General practitioners have an important role in looking after patients in their homes and within the communities where they live. They are part of a much wider team whose role includes promoting, preventing and initiating treatment. As well, GPs look after patients with chronic illnesses.
GPs are often the first point of contact for anyone with a physical or mental health problem and patients can be at their most anxious. Looking after the whole person – the physical, emotional, social, spiritual, cultural and economic aspects through patient-centred approaches is an important part of any GP’s role.
There are over 1.3 million GP consultations every day, most of which take place in a GP surgery or within the patient’s home. GPs occasionally work as part of teams attached to hospitals, accident and emergency centres.
A typical GP appointment is scheduled to last for ten minutes, during which time the GP needs to assess the patient. They have to make effective decisions based on the presenting symptoms, and the patient’s current and previous medical history. They also use their own knowledge to assess the chance of a certain illness being present. GPs look for patterns of symptoms to indicate or rule out different conditions. Up to 40 % of a doctor consulting can now be done over the telephone, rather than in face to face check-ups.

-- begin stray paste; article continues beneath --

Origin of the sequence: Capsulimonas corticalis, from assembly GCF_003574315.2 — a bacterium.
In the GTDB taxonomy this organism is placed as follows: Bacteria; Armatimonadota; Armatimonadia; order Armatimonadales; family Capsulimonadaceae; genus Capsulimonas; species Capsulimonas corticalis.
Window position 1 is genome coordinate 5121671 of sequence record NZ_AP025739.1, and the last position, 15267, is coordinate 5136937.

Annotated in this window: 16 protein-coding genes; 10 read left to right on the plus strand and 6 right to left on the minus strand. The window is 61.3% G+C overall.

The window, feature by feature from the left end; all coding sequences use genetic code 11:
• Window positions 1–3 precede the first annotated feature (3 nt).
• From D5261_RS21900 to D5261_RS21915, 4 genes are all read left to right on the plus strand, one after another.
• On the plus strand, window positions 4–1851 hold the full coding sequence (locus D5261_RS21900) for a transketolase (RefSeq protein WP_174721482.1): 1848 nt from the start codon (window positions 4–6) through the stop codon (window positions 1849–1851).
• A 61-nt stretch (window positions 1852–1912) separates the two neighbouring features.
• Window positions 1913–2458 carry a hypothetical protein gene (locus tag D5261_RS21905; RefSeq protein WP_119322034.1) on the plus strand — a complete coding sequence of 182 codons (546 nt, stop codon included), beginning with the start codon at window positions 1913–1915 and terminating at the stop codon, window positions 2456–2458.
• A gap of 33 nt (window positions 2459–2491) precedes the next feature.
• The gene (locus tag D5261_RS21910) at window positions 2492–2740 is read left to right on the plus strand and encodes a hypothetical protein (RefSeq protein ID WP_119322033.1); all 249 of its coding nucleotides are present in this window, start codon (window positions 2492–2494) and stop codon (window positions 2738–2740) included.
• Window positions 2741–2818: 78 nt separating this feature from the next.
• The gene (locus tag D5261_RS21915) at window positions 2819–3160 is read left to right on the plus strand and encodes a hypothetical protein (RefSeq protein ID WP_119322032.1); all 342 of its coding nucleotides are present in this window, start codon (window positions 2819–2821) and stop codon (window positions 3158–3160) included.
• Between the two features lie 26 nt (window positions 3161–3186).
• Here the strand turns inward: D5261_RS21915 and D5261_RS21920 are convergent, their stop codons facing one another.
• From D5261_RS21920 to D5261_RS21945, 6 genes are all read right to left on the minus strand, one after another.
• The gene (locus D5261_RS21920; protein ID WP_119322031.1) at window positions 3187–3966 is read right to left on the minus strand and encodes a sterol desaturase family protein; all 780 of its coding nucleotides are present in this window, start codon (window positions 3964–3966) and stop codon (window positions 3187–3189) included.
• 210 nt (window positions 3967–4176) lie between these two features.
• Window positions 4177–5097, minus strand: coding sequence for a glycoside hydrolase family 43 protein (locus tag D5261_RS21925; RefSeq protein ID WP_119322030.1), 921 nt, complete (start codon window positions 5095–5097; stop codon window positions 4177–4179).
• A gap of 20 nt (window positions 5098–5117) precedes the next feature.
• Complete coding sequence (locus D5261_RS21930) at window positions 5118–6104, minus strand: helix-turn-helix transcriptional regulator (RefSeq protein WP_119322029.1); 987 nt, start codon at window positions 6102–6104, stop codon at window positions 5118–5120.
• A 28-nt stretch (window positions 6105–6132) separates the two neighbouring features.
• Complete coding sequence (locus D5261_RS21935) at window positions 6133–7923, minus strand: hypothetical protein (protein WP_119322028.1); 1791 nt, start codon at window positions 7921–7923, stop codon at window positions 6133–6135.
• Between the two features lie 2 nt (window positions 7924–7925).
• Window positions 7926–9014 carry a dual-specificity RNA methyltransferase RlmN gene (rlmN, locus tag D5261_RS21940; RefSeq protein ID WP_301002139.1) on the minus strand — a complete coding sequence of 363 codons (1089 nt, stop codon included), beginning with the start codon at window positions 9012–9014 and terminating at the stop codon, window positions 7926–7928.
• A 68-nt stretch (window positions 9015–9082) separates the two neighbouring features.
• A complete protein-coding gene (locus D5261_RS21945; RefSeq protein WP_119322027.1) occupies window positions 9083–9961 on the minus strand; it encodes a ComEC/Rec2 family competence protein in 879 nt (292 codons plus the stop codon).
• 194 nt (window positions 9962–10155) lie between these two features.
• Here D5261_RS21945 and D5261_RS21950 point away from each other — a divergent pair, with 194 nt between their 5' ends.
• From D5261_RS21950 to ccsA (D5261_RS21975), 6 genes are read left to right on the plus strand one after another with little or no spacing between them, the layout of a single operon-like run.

Depending on their examination and diagnosis, the GP has several management options which they will discuss with the patient as they develop a shared and agreed plan. These can include giving the patient information, advising on a certain course of action or prescribing medication. Alternatively, they may send the patient to further tests to confirm a diagnosis or as part of an on-going management plan. These can include x-rays, blood tests, or second tests. They are trained to notice the signs of “red flag” symptoms, which might indicate a serious problem.
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1. Write T(True) if the sentence is correct and F(False) if it is not.
2. Use some of the bolded phrases to match the explanations.